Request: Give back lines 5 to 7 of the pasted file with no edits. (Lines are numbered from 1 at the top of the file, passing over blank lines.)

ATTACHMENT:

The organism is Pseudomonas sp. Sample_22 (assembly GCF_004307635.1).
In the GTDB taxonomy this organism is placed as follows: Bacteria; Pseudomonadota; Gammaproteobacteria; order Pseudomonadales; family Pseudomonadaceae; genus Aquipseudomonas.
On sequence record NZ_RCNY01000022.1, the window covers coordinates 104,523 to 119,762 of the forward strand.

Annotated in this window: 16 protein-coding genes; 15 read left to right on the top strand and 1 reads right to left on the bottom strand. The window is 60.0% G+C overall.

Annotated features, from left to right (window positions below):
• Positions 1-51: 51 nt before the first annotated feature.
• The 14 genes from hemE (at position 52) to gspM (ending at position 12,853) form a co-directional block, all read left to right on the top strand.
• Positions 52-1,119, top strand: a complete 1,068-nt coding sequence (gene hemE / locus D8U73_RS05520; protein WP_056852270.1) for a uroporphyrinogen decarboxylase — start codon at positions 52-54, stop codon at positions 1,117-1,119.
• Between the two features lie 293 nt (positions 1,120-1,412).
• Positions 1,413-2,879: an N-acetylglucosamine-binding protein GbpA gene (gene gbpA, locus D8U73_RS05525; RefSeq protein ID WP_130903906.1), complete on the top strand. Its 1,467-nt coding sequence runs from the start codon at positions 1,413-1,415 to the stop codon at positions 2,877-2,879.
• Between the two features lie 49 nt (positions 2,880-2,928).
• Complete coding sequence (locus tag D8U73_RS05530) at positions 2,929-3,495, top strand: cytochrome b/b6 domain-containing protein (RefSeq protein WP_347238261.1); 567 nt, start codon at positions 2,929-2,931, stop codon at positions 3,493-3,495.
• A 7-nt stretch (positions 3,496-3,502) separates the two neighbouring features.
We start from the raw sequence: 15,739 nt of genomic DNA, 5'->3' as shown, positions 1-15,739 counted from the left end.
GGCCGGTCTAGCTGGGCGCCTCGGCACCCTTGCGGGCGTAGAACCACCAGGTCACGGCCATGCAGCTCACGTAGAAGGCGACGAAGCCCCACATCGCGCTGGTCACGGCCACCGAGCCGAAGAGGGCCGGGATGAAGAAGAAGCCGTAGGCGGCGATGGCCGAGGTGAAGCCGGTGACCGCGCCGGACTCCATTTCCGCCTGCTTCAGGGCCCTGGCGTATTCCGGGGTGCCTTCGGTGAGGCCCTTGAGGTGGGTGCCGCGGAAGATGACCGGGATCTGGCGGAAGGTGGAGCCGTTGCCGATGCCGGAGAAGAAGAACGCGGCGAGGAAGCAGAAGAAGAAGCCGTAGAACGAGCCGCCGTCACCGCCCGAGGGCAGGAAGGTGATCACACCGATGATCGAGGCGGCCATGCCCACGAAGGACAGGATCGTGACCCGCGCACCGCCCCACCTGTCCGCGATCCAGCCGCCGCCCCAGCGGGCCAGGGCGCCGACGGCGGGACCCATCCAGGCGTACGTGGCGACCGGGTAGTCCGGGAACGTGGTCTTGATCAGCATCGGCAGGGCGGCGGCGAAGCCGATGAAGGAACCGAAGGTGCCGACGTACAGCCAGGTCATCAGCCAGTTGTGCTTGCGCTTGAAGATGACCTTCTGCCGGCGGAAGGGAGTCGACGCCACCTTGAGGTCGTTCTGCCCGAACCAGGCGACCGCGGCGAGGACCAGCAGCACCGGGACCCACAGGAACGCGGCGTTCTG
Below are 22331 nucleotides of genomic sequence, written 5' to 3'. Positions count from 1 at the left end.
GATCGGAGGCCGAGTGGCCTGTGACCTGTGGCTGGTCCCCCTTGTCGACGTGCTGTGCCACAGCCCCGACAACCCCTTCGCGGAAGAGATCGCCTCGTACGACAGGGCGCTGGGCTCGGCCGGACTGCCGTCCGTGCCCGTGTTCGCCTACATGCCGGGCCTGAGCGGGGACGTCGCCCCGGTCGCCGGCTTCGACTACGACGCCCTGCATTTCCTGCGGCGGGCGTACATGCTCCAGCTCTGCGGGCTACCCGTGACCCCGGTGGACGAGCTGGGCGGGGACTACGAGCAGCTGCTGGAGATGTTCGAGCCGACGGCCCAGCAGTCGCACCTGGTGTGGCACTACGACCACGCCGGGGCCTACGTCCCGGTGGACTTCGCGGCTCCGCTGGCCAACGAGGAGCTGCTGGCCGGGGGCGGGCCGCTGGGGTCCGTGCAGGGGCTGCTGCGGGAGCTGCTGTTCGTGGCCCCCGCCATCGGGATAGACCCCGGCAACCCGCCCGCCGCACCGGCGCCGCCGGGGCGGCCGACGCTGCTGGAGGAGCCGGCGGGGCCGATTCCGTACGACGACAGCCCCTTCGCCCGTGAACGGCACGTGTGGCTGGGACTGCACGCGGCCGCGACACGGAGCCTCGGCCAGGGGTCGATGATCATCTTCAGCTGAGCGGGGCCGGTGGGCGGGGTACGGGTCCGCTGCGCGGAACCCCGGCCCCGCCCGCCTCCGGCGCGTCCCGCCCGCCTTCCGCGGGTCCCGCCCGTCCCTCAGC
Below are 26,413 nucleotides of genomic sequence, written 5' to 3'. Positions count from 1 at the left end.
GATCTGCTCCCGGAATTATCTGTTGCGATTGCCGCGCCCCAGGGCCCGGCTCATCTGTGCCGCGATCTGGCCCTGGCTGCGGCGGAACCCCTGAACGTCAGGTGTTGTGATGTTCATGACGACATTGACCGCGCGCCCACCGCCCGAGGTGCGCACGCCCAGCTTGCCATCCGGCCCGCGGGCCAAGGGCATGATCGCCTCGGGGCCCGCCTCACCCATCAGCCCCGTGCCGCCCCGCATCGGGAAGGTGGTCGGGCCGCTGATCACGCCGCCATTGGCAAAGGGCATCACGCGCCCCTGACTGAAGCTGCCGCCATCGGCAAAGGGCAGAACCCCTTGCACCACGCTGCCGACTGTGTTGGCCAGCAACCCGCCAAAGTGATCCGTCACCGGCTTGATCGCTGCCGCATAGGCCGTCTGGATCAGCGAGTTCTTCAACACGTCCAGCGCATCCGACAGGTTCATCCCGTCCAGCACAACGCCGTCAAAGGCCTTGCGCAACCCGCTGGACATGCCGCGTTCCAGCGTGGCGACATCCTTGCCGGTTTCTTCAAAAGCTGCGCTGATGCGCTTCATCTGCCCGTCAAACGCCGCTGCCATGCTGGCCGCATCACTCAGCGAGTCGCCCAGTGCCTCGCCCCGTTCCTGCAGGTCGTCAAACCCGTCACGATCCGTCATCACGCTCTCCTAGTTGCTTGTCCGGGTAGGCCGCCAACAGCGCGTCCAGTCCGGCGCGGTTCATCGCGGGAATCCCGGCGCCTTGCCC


Annotated features, from left to right (window positions below):
• Positions 1-51: 51 nt before the first annotated feature.
• The 14 genes from hemE (at position 52) to gspM (ending at position 12,853) form a co-directional block, all read left to right on the top strand.